I hope my web site provided you with the information you were looking for or provided you with further knowledge for future field trips. As a consequence of many conversations with other collectors, I finally ask you kindly to help ensure that fossil sites will not disappear and that the reputation of fossil collectors will not worsen!

Some fossil collectors behave in the quarries as if it were their living room. Even open-minded quarry managers will deny permission for collecting when their quarries were totally digged up and littered with garbage. And there's no regard for people leaving their tools in the quarries as they can heavily damage the expensive machines. Permission for digging and fossil collecting must be obtained from the management or another responsible person which is usually no problem in abandoned quarry areas. Digging and fossicking in free nature, especially in environmental protection areas, is an absolute don't. All people have a right for an intact landscape.

No matter if one collects in quarries or natural outcrops: Is it necessary to take tons of findings home? With regard for following collectors, one should only take those fossils home that one really "needs" - in other words only a few, but well-preserved and informative specimens of the flora and fauna. Too many famous locations are so exploited that even fragments of fossils can't be found any more. Many countries have already passed laws to prevent fossils sites from exploitation by collectors with a commercial background. For the amateur collector such regulations mean additional paperwork, and in many cases permission is nevertheless preventively denied.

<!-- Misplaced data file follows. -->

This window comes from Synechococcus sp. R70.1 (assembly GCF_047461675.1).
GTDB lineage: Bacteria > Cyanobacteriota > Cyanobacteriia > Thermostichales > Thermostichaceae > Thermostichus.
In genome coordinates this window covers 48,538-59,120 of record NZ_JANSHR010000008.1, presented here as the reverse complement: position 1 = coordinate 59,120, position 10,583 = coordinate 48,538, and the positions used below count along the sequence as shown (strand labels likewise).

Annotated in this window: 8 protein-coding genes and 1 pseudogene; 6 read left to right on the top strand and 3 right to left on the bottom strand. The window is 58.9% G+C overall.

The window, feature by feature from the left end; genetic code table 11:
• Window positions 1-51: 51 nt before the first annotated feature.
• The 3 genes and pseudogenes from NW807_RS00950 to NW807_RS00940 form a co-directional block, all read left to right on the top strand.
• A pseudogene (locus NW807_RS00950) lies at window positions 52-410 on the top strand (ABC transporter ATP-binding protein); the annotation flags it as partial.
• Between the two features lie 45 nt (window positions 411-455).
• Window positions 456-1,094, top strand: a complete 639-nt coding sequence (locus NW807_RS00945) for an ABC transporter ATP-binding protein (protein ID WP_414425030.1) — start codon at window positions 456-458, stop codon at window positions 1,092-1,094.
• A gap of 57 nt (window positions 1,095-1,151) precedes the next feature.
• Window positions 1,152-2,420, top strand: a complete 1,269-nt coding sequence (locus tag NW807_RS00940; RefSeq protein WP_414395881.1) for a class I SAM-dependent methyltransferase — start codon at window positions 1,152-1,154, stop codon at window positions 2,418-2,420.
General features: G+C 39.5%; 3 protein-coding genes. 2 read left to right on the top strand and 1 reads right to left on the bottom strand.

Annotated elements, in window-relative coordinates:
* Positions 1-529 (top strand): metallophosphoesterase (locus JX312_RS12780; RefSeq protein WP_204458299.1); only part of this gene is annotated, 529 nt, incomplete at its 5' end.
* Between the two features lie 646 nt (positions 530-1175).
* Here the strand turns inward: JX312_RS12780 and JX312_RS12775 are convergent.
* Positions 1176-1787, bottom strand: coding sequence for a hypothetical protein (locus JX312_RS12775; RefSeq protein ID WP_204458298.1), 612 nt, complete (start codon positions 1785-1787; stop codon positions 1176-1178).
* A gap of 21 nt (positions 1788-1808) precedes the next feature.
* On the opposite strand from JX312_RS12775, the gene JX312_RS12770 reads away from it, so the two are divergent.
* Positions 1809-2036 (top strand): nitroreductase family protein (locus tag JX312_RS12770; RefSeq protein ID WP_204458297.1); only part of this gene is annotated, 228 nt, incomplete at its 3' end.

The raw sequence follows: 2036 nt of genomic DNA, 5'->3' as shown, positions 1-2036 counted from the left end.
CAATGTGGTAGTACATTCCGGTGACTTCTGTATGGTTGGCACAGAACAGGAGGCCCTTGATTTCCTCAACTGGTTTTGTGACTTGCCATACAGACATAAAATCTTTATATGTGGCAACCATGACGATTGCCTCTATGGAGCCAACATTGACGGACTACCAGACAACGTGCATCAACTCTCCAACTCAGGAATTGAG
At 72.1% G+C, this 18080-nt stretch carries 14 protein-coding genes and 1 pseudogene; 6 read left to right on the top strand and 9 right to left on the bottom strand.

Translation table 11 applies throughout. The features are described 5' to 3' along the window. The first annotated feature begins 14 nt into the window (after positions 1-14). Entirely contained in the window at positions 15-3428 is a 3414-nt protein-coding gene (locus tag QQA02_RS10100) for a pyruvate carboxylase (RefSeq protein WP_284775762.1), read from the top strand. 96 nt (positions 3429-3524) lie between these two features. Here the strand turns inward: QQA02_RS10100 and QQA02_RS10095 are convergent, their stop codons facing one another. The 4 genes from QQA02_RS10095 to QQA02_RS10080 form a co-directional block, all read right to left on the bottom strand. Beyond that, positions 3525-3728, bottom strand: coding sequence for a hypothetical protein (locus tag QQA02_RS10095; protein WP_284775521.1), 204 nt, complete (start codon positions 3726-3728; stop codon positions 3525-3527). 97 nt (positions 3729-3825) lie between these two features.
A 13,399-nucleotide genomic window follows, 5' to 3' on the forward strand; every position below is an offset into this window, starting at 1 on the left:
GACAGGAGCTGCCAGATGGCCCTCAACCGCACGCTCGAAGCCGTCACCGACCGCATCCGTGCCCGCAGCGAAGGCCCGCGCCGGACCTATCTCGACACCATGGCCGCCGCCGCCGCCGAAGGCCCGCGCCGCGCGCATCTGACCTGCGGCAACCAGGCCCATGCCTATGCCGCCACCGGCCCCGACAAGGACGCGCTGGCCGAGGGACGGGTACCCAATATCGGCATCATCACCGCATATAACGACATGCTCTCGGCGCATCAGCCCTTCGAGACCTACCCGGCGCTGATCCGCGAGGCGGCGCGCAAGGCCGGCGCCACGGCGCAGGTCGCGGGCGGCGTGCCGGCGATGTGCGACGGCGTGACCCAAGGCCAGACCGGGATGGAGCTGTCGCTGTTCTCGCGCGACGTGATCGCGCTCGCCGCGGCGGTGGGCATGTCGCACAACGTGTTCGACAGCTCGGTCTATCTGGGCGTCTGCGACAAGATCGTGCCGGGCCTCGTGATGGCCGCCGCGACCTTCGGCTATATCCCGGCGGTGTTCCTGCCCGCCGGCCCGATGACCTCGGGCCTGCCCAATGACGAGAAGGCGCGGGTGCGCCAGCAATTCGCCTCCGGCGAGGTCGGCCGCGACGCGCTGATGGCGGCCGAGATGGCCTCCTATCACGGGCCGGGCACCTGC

And finally my most important request: Give new collectors a chance! It's understandable that one doesn't want dozens of collectors to exploit the quarries or outcrops one regularly visits. But I wish that the usual proceeding of keeping sites concealed and to avoid exchange with other collectors would diminish. The one who claims "to raise his own competitors" if visiting sites together or telling other collectors about new sites shows that he's more interested in possession than in the exchange of knowledge. In particular beginners in fossil collecting need the help from experienced collectors!

Collecting fossils is about recreation, acquiring knowledge and may sometimes even contribute to the progress of the paleontological science. It's in no way about accumulating possession or money!